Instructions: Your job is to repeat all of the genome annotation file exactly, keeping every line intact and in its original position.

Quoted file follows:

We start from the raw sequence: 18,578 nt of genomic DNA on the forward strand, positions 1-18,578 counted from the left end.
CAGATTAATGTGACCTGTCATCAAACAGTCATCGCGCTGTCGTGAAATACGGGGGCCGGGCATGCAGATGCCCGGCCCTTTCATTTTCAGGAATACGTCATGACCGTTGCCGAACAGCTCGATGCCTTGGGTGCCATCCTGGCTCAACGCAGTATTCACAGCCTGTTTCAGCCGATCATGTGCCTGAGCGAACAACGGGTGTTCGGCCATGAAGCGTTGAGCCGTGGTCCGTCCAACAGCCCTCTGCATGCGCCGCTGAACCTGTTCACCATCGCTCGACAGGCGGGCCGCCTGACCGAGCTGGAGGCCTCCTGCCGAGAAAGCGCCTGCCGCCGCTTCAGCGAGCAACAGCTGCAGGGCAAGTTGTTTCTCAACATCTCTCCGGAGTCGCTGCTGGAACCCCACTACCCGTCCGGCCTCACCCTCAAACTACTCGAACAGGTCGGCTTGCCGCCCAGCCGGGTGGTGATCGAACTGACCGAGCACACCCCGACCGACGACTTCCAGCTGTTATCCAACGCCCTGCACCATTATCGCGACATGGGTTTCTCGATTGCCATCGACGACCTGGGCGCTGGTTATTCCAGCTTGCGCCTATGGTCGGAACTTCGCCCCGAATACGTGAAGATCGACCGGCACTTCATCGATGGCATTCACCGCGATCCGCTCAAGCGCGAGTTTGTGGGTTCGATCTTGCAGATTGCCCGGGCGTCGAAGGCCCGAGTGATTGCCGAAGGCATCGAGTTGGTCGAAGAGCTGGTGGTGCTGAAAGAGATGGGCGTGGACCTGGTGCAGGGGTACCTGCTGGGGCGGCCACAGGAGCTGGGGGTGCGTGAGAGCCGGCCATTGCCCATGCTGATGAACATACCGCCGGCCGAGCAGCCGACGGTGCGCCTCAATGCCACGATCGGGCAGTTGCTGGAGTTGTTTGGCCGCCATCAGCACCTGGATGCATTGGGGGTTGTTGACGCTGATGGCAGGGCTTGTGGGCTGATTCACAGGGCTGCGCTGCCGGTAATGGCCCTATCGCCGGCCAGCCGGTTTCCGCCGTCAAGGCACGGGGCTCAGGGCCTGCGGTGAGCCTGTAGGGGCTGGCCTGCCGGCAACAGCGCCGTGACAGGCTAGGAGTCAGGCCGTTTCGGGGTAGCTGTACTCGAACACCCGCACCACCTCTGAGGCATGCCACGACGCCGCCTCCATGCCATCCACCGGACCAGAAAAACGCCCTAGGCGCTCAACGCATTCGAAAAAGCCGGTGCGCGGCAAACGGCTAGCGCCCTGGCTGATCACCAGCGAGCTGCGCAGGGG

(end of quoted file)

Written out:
We start from the raw sequence: 18,578 nt of genomic DNA on the forward strand, positions 1-18,578 counted from the left end.
CAGATTAATGTGACCTGTCATCAAACAGTCATCGCGCTGTCGTGAAATACGGGGGCCGGGCATGCAGATGCCCGGCCCTTTCATTTTCAGGAATACGTCATGACCGTTGCCGAACAGCTCGATGCCTTGGGTGCCATCCTGGCTCAACGCAGTATTCACAGCCTGTTTCAGCCGATCATGTGCCTGAGCGAACAACGGGTGTTCGGCCATGAAGCGTTGAGCCGTGGTCCGTCCAACAGCCCTCTGCATGCGCCGCTGAACCTGTTCACCATCGCTCGACAGGCGGGCCGCCTGACCGAGCTGGAGGCCTCCTGCCGAGAAAGCGCCTGCCGCCGCTTCAGCGAGCAACAGCTGCAGGGCAAGTTGTTTCTCAACATCTCTCCGGAGTCGCTGCTGGAACCCCACTACCCGTCCGGCCTCACCCTCAAACTACTCGAACAGGTCGGCTTGCCGCCCAGCCGGGTGGTGATCGAACTGACCGAGCACACCCCGACCGACGACTTCCAGCTGTTATCCAACGCCCTGCACCATTATCGCGACATGGGTTTCTCGATTGCCATCGACGACCTGGGCGCTGGTTATTCCAGCTTGCGCCTATGGTCGGAACTTCGCCCCGAATACGTGAAGATCGACCGGCACTTCATCGATGGCATTCACCGCGATCCGCTCAAGCGCGAGTTTGTGGGTTCGATCTTGCAGATTGCCCGGGCGTCGAAGGCCCGAGTGATTGCCGAAGGCATCGAGTTGGTCGAAGAGCTGGTGGTGCTGAAAGAGATGGGCGTGGACCTGGTGCAGGGGTACCTGCTGGGGCGGCCACAGGAGCTGGGGGTGCGTGAGAGCCGGCCATTGCCCATGCTGATGAACATACCGCCGGCCGAGCAGCCGACGGTGCGCCTCAATGCCACGATCGGGCAGTTGCTGGAGTTGTTTGGCCGCCATCAGCACCTGGATGCATTGGGGGTTGTTGACGCTGATGGCAGGGCTTGTGGGCTGATTCACAGGGCTGCGCTGCCGGTAATGGCCCTATCGCCGGCCAGCCGGTTTCCGCCGTCAAGGCACGGGGCTCAGGGCCTGCGGTGAGCCTGTAGGGGCTGGCCTGCCGGCAACAGCGCCGTGACAGGCTAGGAGTCAGGCCGTTTCGGGGTAGCTGTACTCGAACACCCGCACCACCTCTGAGGCATGCCACGACGCCGCCTCCATGCCATCCACCGGACCAGAAAAACGCCCTAGGCGCTCAACGCATTCGAAAAAGCCGGTGCGCGGCAAACGGCTAGCGCCCTGGCTGATCACCAGCGAGCTGCGCAGGGG